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History of al-Andalus
Granada Alhambra gazelle Poterie 9019.JPG
711–1492

711–732 Invasions


756–1039 Omayyads of Córdoba


1039–1085 Taifas


1085–1145 Almoravids


1147–1238 Almohads


1238–1492 Emirate of Granada


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The Capitulation of Granada by F. Pradilla y Ortiz, 1882: Muhammad XII confronts Ferdinand II of Aragon and Isabella I of Castile.

The Nasrid dynasty or Banuu Nasri (Arabic: بنو نصر‎) was the last Arab and Muslim dynasty in Spain. The Nasrid dynasty rose to power after the defeat of the Almohad dynasty in 1212 at the Battle of Las Navas de Tolosa. Twenty-three different emirs ruled Granada from the founding of the dynasty in 1232 by Muhammed I ibn Nasr until January 2, 1492, when Muhammad XII surrendered to the Christian Spanish kingdoms of Aragon and Castile. Today, the most visible evidence of the Nasrids is the Alhambra palace complex built under their rule.

Contents

List of Nasrid Sultans of Granada

Genealogical chart

Family tree showing the relations between each Sultan. Daughters and are omitted, as are sons whose descendants never took the throne. During times of rival claimants, this generally recognizes the Sultan who controlled the city of Granada itself and the Alhambra.

See also

References

  • Fernández Puertas, Antonio (1997). The Alhambra. Vol 1. From the Ninth Century to Yusuf I (1354). Saqi Books. ISBN 0-86356-466-6.  
  • Fernández Puertas, Antonio. The Alhambra. Vol. 2. (1354 - 1391). Saqi Books. ISBN 0-86356-467-4.  
  • Harvey, Leonard Patrick (1992). Islamic Spain 1250 to 1500. University of Chicago Press. ISBN 0-226-31962-8.  
  • Watt, W. Montgomery (1965). A History of Islamic Spain. Edinburgh University Press. ISBN 0-7486-0847-8.  
  • Arié, Rachel (1990) (in french). L’Espagne musulmane au Temps des Nasrides (1232–1492) (2nd ed.). De Boccard. ISBN 2-7018-0052-8.  
  • Bueno, Francisco (2004) (in spanish). Los Reyes de la Alhambra. Entre la historia y la leyenda. Miguel Sánchez. ISBN 84-7169-082-9.  
  • Cortés Peña, Antonio Luis; Vincent, Bernard (1983-1987) (in spanish). Historia de Granada. 4 vols. Editorial Don Quijote.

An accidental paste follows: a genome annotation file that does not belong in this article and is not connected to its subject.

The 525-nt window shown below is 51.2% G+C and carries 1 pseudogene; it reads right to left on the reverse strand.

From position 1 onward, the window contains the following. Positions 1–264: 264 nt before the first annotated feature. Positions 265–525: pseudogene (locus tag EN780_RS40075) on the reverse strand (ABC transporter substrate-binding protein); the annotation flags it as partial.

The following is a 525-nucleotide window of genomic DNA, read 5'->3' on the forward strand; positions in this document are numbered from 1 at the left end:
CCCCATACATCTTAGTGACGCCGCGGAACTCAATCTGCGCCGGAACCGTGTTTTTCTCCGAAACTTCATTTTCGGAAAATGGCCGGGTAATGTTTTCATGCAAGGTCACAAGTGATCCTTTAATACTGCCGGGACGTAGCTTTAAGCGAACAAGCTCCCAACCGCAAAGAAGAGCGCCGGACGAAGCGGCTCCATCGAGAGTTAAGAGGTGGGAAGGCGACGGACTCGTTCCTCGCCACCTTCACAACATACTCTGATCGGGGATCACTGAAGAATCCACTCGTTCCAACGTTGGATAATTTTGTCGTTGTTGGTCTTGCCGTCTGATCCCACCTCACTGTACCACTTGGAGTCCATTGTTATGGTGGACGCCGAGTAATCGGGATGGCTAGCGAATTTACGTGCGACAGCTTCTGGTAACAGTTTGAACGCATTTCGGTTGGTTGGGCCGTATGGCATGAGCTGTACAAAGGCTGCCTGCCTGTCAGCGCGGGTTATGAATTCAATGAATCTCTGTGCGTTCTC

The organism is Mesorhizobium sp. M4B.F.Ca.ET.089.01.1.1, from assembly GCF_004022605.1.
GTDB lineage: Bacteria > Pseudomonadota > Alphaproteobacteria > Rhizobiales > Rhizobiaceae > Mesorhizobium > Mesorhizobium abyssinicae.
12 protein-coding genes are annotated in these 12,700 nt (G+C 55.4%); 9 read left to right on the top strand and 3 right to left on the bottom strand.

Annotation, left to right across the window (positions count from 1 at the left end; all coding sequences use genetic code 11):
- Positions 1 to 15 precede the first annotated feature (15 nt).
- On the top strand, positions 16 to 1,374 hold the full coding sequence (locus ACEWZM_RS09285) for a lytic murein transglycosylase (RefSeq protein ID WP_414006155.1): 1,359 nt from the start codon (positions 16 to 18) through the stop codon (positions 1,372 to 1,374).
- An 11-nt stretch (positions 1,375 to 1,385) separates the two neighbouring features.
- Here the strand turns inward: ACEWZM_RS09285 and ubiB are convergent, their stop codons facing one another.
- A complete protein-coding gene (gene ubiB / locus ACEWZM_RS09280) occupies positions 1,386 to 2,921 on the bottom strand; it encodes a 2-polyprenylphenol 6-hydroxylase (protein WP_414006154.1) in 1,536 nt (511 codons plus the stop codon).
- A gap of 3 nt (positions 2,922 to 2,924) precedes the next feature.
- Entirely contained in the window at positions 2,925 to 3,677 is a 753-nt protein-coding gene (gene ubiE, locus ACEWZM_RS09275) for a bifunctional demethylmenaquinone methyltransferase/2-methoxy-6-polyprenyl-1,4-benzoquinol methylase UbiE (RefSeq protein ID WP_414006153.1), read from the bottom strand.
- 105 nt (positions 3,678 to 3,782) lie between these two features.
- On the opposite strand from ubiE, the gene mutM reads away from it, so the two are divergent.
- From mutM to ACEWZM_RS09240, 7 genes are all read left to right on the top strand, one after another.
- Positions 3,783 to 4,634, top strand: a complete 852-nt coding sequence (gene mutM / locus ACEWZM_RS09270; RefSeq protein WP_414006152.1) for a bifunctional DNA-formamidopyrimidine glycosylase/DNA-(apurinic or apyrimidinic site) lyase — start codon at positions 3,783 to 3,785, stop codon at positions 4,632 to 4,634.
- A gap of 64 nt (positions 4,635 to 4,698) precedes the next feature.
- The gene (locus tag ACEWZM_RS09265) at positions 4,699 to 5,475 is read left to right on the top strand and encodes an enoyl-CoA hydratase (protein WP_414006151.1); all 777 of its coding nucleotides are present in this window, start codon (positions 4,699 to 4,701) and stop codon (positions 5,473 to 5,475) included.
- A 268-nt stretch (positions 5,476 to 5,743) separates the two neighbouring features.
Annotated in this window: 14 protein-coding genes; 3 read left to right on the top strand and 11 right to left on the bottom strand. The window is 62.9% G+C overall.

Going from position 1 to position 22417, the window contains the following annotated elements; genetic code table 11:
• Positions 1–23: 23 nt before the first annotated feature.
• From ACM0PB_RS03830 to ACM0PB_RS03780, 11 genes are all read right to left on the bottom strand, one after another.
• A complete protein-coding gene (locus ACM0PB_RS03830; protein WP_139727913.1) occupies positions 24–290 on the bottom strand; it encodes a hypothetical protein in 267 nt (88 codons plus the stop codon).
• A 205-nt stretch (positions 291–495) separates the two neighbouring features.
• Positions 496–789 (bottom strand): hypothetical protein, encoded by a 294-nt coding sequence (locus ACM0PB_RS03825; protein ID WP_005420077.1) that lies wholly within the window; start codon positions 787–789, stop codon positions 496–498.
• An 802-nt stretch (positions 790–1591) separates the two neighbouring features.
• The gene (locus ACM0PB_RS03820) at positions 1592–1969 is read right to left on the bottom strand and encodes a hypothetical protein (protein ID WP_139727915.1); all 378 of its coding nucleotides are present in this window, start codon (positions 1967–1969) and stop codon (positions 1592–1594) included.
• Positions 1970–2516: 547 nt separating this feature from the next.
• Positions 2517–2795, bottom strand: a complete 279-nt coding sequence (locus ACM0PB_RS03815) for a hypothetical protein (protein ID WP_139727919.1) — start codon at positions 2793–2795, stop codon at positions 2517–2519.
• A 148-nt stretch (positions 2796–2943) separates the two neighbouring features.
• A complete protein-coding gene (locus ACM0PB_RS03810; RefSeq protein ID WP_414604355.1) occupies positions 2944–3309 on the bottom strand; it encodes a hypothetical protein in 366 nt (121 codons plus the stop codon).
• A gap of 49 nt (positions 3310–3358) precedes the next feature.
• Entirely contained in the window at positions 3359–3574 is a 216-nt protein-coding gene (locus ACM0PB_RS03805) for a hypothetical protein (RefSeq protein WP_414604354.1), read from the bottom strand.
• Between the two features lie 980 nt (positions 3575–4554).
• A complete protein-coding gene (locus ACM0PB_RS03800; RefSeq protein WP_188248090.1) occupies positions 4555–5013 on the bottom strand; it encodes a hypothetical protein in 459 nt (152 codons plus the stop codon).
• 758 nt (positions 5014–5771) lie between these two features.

External links

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Simple English

[[File:|thumb|right|250px|The Capitulation of Granada by F. Pradilla y Ortiz, 1882: Muhammad XII surrenders to Ferdinand II of Aragon and Isabella I of Castile.]] The Nasrid dynasty or Banuu Nasri (Arabic: بنو نصر) was the last Arab and Muslim dynasty in Spain. The Nasrid dynasty came to power after the defeat of the Almohad dynasty in 1212 at the Battle of Las Navas de Tolosa. Twenty-three different emirs ruled Granada from the founding of the dynasty in 1232 by Muhammed I ibn Nasr until January 2, 1492, when Muhammad XII of Granada surrendered to the Christian Spanish kingdoms of Aragon and Castile. Today, the most visible evidence of the Nasrids is the Alhambra palace built under their rule.

Contents

List of Nasrid Sultans of Granada

  • Muhammed I ibn Nasr (1238-1272)
  • Muhammed II al-Faqih (1273-1302)
  • Muhammed III (1302-1309)
  • Nasr (1309-1314)
  • Ismail I (1314-1325)
  • Muhammed IV (1325-1333)
  • Yusuf I (1333-1354)
  • Muhammed V (1354-1359, 1362-1391)
  • Ismail II (1359-1360)
  • Muhammed VI (1360-1362)
  • Yusuf II (1391-1392)
  • Muhammed VII (1392-1408)
  • Yusuf III (1408-1417)
  • Muhammed VIII (1417-1419, 1427-1429)
  • Muhammed IX (1419-1427, 1430-1431, 1432-1445, 1448-1453)
  • Yusuf IV (1431-1432)
  • Yusuf V (1445-1446, 1462)
  • Muhammed X (1446-1448)
  • Muhammed XI (1453-1454)
  • Said (1454-1464)
  • Abu l-Hasan Ali, known as Muley Hacén (1464-1482, 1483-1485)
  • Abu 'abd Allah Muhammed XII, known as Boabdil (1482-1483, 1486-1492)
  • Abū `Abd Allāh Muhammed XIII, known as El Zagal (1485-1486)

Genealogical chart

[[Image:|670px|Family tree showing the relations between each Sultan. Daughters and are omitted, as are sons whose descendants never took the throne. During times of rival claimants, this generally recognizes the Sultan who controlled the city of Granada itself and the Alhambra.]]
Family tree showing the relations between each Sultan. Daughters and are omitted, as are sons whose descendants never took the throne. During times of rival claimants, this generally recognizes the Sultan who controlled the city of Granada itself and the Alhambra.

Other pages

References

  • William Montgomery Watt: A History of Islamic Spain, Edinburgh University Press, 1965 ISBN 0-7486-0847-8

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